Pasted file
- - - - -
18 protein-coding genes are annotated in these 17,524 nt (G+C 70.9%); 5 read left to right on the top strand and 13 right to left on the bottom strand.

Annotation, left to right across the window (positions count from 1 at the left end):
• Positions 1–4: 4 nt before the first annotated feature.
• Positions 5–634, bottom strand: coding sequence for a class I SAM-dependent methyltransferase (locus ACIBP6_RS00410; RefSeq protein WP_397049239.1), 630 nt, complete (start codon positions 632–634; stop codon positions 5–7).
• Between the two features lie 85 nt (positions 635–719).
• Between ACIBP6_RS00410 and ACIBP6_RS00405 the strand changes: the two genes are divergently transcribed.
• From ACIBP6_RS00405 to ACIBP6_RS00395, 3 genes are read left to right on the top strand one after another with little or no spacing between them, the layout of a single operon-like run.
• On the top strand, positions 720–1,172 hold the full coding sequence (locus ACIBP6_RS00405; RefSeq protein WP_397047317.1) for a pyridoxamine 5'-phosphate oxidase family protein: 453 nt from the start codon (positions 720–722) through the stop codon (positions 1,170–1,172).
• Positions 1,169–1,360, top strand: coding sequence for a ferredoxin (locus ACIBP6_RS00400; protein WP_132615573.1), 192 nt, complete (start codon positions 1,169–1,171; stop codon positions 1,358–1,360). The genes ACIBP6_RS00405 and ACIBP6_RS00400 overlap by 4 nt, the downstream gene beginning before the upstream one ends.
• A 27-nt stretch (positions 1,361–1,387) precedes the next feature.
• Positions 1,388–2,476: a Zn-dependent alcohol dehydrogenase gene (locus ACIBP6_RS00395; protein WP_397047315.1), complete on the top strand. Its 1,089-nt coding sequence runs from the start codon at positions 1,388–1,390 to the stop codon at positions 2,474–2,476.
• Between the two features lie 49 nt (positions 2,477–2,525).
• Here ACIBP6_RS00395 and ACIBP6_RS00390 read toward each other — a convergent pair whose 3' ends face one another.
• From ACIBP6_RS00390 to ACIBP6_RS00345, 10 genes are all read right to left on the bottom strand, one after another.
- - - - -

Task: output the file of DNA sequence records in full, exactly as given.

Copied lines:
18 protein-coding genes are annotated in these 17,524 nt (G+C 70.9%); 5 read left to right on the top strand and 13 right to left on the bottom strand.

Annotation, left to right across the window (positions count from 1 at the left end):
• Positions 1–4: 4 nt before the first annotated feature.
• Positions 5–634, bottom strand: coding sequence for a class I SAM-dependent methyltransferase (locus ACIBP6_RS00410; RefSeq protein WP_397049239.1), 630 nt, complete (start codon positions 632–634; stop codon positions 5–7).
• Between the two features lie 85 nt (positions 635–719).
• Between ACIBP6_RS00410 and ACIBP6_RS00405 the strand changes: the two genes are divergently transcribed.
• From ACIBP6_RS00405 to ACIBP6_RS00395, 3 genes are read left to right on the top strand one after another with little or no spacing between them, the layout of a single operon-like run.
• On the top strand, positions 720–1,172 hold the full coding sequence (locus ACIBP6_RS00405; RefSeq protein WP_397047317.1) for a pyridoxamine 5'-phosphate oxidase family protein: 453 nt from the start codon (positions 720–722) through the stop codon (positions 1,170–1,172).
• Positions 1,169–1,360, top strand: coding sequence for a ferredoxin (locus ACIBP6_RS00400; protein WP_132615573.1), 192 nt, complete (start codon positions 1,169–1,171; stop codon positions 1,358–1,360). The genes ACIBP6_RS00405 and ACIBP6_RS00400 overlap by 4 nt, the downstream gene beginning before the upstream one ends.
• A 27-nt stretch (positions 1,361–1,387) precedes the next feature.
• Positions 1,388–2,476: a Zn-dependent alcohol dehydrogenase gene (locus ACIBP6_RS00395; protein WP_397047315.1), complete on the top strand. Its 1,089-nt coding sequence runs from the start codon at positions 1,388–1,390 to the stop codon at positions 2,474–2,476.
• Between the two features lie 49 nt (positions 2,477–2,525).
• Here ACIBP6_RS00395 and ACIBP6_RS00390 read toward each other — a convergent pair whose 3' ends face one another.
• From ACIBP6_RS00390 to ACIBP6_RS00345, 10 genes are all read right to left on the bottom strand, one after another.